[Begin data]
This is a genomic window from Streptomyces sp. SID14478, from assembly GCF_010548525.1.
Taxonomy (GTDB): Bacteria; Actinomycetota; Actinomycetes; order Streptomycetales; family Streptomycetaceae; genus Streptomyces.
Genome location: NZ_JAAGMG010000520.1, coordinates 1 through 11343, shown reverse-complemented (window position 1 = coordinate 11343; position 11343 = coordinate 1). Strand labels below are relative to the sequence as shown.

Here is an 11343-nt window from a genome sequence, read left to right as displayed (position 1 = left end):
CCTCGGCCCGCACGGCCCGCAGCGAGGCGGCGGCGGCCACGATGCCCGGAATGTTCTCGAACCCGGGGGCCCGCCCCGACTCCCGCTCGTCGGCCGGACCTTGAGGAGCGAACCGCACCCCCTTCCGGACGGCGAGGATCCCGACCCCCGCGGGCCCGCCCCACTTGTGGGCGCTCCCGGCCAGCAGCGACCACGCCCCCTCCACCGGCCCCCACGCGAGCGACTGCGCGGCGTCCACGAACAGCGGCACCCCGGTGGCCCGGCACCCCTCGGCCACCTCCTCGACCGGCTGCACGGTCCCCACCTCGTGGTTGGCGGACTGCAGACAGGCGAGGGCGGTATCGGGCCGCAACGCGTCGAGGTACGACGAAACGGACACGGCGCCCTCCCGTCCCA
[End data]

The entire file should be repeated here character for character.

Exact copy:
This is a genomic window from Streptomyces sp. SID14478, from assembly GCF_010548525.1.
Taxonomy (GTDB): Bacteria; Actinomycetota; Actinomycetes; order Streptomycetales; family Streptomycetaceae; genus Streptomyces.
Genome location: NZ_JAAGMG010000520.1, coordinates 1 through 11343, shown reverse-complemented (window position 1 = coordinate 11343; position 11343 = coordinate 1). Strand labels below are relative to the sequence as shown.

Here is an 11343-nt window from a genome sequence, read left to right as displayed (position 1 = left end):
CCTCGGCCCGCACGGCCCGCAGCGAGGCGGCGGCGGCCACGATGCCCGGAATGTTCTCGAACCCGGGGGCCCGCCCCGACTCCCGCTCGTCGGCCGGACCTTGAGGAGCGAACCGCACCCCCTTCCGGACGGCGAGGATCCCGACCCCCGCGGGCCCGCCCCACTTGTGGGCGCTCCCGGCCAGCAGCGACCACGCCCCCTCCACCGGCCCCCACGCGAGCGACTGCGCGGCGTCCACGAACAGCGGCACCCCGGTGGCCCGGCACCCCTCGGCCACCTCCTCGACCGGCTGCACGGTCCCCACCTCGTGGTTGGCGGACTGCAGACAGGCGAGGGCGGTATCGGGCCGCAACGCGTCGAGGTACGACGAAACGGACACGGCGCCCTCCCGTCCCA